Please check out my last post before reading this one. I joked about recording bathroom breaks as data on spreadsheets. More data! I laid out the basic opportunity-cost problem with gathering data on bathroom breaks, but I need to carry this exercise in what-ifs a little further.
So my fellow teachers and I start recording bathroom breaks. An interruption here, an interruption there, and pretty soon my thought processes may have holes the size of canyons in them. That’s my first problem, one I faced regularly when students spoke up wanting to read the words on their latest 500 words list.
My larger problem will be future interventions. When we gave benchmark tests this year (8 total), we recorded results for six of these tests in different spreadsheets. That data was then analyzed to determined who should receive extra help or interventions. Lower students were assigned to afterschool tutoring. Next year, those scores will affect their classroom placements. Students with the lowest scores are expected to receive no elective class of their choice due to placement in remedial classes designed to help with their academic deficits.
If my district started tracking bathroom breaks, interventions would follow. Teachers would have to wean “Oscar” from the bathroom after they determined he was spending 37 minutes each day on average hiding out in the boy’s room. Teachers would be expected to call home, probably a number of homes — repeatedly. If Oscar complained he desperately needed that bathroom pass throughout the school day, the nurse would likely have to send home a letter suggesting his parents take him to see a urologist. The nurse would then have to track these letters, and there might be quite a few of them. Boys and girls bathrooms in my former school are busy places.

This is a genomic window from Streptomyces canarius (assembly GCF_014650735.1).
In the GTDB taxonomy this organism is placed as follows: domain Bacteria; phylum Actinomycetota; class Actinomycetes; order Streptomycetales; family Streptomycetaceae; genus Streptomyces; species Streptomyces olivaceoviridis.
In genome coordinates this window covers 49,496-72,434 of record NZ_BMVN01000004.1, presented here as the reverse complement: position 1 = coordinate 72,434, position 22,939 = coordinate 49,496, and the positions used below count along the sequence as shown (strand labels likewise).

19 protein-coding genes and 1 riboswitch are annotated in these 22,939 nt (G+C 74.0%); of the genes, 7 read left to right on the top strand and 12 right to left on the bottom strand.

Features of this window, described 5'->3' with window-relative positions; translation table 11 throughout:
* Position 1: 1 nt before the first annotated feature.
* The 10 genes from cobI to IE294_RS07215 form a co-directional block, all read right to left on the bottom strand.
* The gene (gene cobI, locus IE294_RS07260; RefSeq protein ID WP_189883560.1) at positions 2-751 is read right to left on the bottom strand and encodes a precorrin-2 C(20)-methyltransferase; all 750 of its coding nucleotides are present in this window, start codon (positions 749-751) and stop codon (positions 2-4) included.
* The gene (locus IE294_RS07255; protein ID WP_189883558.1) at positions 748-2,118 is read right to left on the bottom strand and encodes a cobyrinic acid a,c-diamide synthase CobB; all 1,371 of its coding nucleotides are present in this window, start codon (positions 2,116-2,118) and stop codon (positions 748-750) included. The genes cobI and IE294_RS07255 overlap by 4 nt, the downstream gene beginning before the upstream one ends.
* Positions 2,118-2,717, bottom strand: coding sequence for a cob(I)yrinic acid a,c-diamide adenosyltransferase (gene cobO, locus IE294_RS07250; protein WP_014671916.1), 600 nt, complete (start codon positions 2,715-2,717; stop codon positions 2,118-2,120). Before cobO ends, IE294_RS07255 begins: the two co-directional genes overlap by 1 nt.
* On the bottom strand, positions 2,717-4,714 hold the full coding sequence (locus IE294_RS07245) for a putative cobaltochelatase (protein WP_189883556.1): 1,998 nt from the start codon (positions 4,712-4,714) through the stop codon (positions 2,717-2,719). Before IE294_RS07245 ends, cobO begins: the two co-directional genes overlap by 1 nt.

Teachers might have to attend team meetings to plan out bathroom schedules for individual students and then address the issue of school rules used to address exceptions. How do we determine an emergency? Should we log emergencies? What consequences will we have for an excessive number of emergencies? What exactly is an excessive number of emergencies? Should girls receive special dispensations due to their monthly cycles? How will we deal with boys claiming discrimination? (I guarantee you that some Oscar or another would pipe up to say, “But you let Kimberly go for the last three days!”) When should we call home? The meeting might bog down, as ambitious new teachers and administrators argue larger issues: Is the passing period too short? Should we schedule a mid-morning break? If so, how will we avoid taking time from specific classes and not others? Should we have a rotating break? How will we determine break times? Should we advance the break time by ten minutes each day? How will we track this? Who will be responsible for the new bathroom break schedule tracking spreadsheet? If we share the responsibility, who will create the schedule showing when different teachers are responsible for the break schedule spreadsheet? At what time should we start these breaks? At what time should we cut them off? Do we need to liberalize the bathroom policy at lunch? What about bathroom vandalism? Should security be stationed near the bathrooms during break times? Should we allow water breaks too? How will we prevent disruption to classes that do not have a break scheduled? How will we manage breaks when we are testing? Etc. I can see this meeting in my mind and I can see myself trying to look attentive for well over an hour as we all hash out these issues, coming up with policies for some and tabling others while parceling out more noninstructional work.
I can visualize this whole damn meeting because I have sat through so many variants of this meeting. Data gathering leads to policy and interventions, which lead to meetings. And more meetings. As part of our efforts, staff will be expected to document and discuss improvements. So in a few months, we will be taking time out of the weekly seventh-grade meeting to discuss that fact that student bathroom usage has fallen 36% and our 17 identified problem students have decreased usage by a full 83%.
We might gain real benefits from this exercise in bathroom control. Classroom learning time will go up as bathroom usage goes down. But at what cost? How much time did it take to get those 17 kids on track? How much time was taken away from all of their classmates while we worked on this problem.
Eduhonesty: Good ideas run amuck are killing us out in the field here. ‘Nuff said.